I didn’t feel good. The trip to Japan though broadened my leadership capacity and opened my heart to other worlds I would not otherwise experience. That was priceless.
The evening after my case was closed, I went to the hotel bar for happy hour. I planned to turn in early. I’d already been up to Universal Studios. located in close proximity to the hotel, and gone on almost every bone-jarring ride experience I could get to in the two hours I had between the time I got back from court and closing time.
It happened to be the night the SF Giants won the closely contested Wild Card game with the Mets. I ended up staying later at the bar just to watch the game at which point I had made friends with the bartender Jeff and a Hitachi sales manager called Pete. Before long, Pete and I were discussing my MBA, my future in marketing and my confidence.
He hit the nail on the head when he said “you need more confidence.” He didn't have any quams about my capability to manage or my capacity to obtain a much more lucrative career position. He just knew I didn't always believe it myself.
I sometimes feel that thing Sheryl Sandberg wrote about in her book Lean In – Imposter Syndrome. I had a hard time believing I brought much to the table for a very long time. Even in my MBA, I was the Executive Assistant trying to change careers with the people who already had marketing titles, some of whom were VPs in their organizations and managing teams.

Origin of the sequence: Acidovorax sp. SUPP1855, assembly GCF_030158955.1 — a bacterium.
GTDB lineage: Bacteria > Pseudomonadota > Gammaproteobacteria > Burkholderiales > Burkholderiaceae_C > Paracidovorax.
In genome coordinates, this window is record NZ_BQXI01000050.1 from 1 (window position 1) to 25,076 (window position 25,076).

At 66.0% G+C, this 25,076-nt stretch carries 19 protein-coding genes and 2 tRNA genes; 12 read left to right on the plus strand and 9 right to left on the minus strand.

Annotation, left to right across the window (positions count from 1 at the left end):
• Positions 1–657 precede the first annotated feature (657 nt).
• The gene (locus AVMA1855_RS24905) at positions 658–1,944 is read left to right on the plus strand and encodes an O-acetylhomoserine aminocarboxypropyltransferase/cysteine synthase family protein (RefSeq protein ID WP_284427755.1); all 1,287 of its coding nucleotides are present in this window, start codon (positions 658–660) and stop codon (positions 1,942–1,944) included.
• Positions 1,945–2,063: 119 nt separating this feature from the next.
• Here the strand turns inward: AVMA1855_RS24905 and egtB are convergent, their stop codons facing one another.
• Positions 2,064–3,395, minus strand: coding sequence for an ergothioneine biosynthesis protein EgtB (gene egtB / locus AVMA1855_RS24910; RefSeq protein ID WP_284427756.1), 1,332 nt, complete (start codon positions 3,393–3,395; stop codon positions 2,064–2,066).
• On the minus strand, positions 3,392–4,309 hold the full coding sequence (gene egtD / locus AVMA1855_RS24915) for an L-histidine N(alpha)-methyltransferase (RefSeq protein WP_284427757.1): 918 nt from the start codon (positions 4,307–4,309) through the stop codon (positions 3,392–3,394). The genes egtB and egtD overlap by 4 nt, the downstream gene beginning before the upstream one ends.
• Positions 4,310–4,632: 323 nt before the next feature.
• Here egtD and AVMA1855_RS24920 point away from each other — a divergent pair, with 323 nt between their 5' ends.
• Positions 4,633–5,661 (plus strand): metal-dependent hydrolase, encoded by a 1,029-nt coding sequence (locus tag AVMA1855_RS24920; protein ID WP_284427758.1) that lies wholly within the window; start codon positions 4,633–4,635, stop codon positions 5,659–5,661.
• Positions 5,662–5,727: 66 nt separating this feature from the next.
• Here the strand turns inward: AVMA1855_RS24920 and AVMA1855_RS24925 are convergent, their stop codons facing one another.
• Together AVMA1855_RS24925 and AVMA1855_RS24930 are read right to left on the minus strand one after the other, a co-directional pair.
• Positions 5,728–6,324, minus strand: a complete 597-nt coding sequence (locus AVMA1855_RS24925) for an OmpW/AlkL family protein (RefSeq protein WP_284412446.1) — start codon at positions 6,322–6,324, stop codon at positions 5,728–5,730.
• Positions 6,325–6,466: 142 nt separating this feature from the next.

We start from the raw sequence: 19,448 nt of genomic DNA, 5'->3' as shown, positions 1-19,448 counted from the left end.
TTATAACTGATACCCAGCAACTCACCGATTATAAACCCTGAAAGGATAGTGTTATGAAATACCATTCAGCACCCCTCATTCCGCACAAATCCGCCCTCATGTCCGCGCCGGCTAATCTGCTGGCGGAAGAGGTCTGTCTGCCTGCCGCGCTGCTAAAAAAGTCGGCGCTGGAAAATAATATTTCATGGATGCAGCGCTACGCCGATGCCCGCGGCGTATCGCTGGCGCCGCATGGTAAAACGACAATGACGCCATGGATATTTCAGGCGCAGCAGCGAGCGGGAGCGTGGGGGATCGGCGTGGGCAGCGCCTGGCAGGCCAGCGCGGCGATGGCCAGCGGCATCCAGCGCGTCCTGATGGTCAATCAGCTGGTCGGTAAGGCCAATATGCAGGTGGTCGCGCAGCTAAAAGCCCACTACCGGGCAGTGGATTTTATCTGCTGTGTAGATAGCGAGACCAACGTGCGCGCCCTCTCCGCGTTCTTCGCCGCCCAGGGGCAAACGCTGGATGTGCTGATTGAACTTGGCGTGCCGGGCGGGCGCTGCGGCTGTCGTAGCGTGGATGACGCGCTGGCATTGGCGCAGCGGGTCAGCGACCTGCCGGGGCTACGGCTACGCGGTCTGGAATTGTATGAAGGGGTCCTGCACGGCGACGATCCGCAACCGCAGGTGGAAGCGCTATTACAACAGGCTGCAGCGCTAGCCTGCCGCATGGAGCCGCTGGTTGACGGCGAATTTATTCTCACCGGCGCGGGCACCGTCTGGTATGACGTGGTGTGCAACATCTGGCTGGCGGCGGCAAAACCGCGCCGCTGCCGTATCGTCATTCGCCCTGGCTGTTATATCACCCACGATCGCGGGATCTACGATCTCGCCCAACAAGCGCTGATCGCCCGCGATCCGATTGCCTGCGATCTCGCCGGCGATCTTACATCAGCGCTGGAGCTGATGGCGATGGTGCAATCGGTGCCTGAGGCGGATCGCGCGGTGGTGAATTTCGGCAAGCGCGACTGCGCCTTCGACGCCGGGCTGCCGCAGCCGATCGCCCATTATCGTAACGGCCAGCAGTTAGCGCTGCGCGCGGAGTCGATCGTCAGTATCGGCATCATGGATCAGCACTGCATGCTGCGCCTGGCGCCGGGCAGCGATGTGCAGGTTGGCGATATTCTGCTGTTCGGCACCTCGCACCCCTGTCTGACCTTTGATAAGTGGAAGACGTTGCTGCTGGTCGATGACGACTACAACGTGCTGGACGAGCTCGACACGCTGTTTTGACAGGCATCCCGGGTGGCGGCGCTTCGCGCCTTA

Nevermind I had already made a 16mm film for my previous Masters in Fine Arts, had built the organizational processes for my current company from scratch with little to no input or direction and onboarded almost 150 staff members while running complex office structures. I’d completed a book of short stories and poetry and published it with my own publishing company in 2010. I had multiple MLM type businesses under my belt and marketed my massage practice for years in California. As an EA, I had regular exposure to executive teams including CEOs and had experience as a contractor in almost every industry including start-ups in Silicon Valley.
But my mind concentrated on all the things I HADN’T DONE RIGHT. All the time. At least until I started using EFT regularly to reprogram my brain and release some of these old beliefs that still lingered, and influenced my existence.
Back to Pete. Pete made a compelling case for my wins – the court case, the Giant’s game, the trip to LA (paid for by someone else), the fact he was going to pay for my drinks/dinner. Pete said “you need to believe that you will keep winning.”
This week, I will attend my first MIMA marketing committee meeting as a volunteer. I already wrote about my resistance to this process. But whose resistance was it really – that part of me that felt I’d never succeed? My parents who thought that organizations could “take advantage of me?”
I came back from LA with Pete’s words echoing and a massive headache from the sushi and sake we ate and drank later with his co-worker, and another woman in town up for the adventure, Maria. But the words rang true. I would keep winning. I’d show up at that board table and at my networking events knowing my future was in front not behind me. I knew I may not please everyone and some people I’d make downright uncomfortable. I’d be doing it anyway.